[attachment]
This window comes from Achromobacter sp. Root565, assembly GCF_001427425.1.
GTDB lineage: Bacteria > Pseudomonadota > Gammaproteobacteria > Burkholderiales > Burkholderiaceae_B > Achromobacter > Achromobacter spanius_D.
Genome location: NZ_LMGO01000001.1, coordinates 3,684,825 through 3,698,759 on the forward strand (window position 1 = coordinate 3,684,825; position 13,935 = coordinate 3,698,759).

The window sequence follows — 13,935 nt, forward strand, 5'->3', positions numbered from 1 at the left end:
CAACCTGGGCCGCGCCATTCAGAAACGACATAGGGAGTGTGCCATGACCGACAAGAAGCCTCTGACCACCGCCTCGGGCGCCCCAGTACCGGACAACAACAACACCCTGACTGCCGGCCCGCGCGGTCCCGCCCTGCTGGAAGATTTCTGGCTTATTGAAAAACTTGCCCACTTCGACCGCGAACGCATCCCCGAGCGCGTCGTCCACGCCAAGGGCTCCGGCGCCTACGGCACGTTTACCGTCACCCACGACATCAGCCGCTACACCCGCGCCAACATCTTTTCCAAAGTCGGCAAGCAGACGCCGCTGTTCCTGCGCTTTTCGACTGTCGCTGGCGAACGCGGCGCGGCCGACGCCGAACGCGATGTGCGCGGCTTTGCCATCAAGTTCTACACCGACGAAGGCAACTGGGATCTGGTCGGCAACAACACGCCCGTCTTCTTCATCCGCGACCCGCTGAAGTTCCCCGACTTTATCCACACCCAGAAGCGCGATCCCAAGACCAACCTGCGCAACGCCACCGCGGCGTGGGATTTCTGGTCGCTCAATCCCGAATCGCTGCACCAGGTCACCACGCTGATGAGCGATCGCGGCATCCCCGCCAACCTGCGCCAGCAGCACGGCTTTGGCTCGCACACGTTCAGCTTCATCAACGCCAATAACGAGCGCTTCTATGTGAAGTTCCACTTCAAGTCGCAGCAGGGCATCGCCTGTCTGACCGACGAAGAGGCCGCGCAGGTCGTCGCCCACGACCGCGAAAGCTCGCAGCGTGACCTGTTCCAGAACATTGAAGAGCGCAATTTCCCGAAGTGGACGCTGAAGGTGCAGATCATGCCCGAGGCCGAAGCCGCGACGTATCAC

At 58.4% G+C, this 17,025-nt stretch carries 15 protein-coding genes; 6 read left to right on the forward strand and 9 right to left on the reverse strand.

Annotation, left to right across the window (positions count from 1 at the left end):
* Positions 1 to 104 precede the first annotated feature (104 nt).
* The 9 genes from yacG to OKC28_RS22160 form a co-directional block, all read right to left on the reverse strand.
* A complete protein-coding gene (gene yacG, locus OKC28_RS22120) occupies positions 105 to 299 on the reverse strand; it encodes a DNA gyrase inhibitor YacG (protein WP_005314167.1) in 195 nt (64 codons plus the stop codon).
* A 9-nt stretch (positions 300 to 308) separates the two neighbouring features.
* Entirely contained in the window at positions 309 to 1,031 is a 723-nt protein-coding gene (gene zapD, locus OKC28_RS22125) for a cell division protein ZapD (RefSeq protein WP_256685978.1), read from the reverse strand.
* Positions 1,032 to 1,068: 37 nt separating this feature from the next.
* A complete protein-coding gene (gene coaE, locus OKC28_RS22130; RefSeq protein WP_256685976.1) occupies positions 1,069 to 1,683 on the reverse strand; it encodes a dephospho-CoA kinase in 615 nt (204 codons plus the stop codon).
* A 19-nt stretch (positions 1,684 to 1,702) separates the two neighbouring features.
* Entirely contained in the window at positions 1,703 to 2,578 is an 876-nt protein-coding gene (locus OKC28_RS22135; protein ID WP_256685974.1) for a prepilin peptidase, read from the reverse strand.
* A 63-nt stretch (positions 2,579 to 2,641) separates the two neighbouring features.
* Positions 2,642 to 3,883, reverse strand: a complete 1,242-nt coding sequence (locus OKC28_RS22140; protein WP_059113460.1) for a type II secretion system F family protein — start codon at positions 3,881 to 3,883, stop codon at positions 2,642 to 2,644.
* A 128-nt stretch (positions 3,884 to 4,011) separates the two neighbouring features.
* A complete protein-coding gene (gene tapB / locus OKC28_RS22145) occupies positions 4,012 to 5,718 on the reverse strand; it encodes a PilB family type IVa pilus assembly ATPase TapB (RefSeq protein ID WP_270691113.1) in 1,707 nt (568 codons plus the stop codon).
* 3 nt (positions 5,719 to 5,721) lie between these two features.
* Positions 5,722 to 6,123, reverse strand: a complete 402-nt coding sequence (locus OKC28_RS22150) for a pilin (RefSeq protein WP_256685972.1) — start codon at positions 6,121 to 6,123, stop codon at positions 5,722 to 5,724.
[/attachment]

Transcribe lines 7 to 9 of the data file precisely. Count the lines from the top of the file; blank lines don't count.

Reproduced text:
Annotation, left to right across the window (positions count from 1 at the left end):
* Positions 1 to 104 precede the first annotated feature (104 nt).
* The 9 genes from yacG to OKC28_RS22160 form a co-directional block, all read right to left on the reverse strand.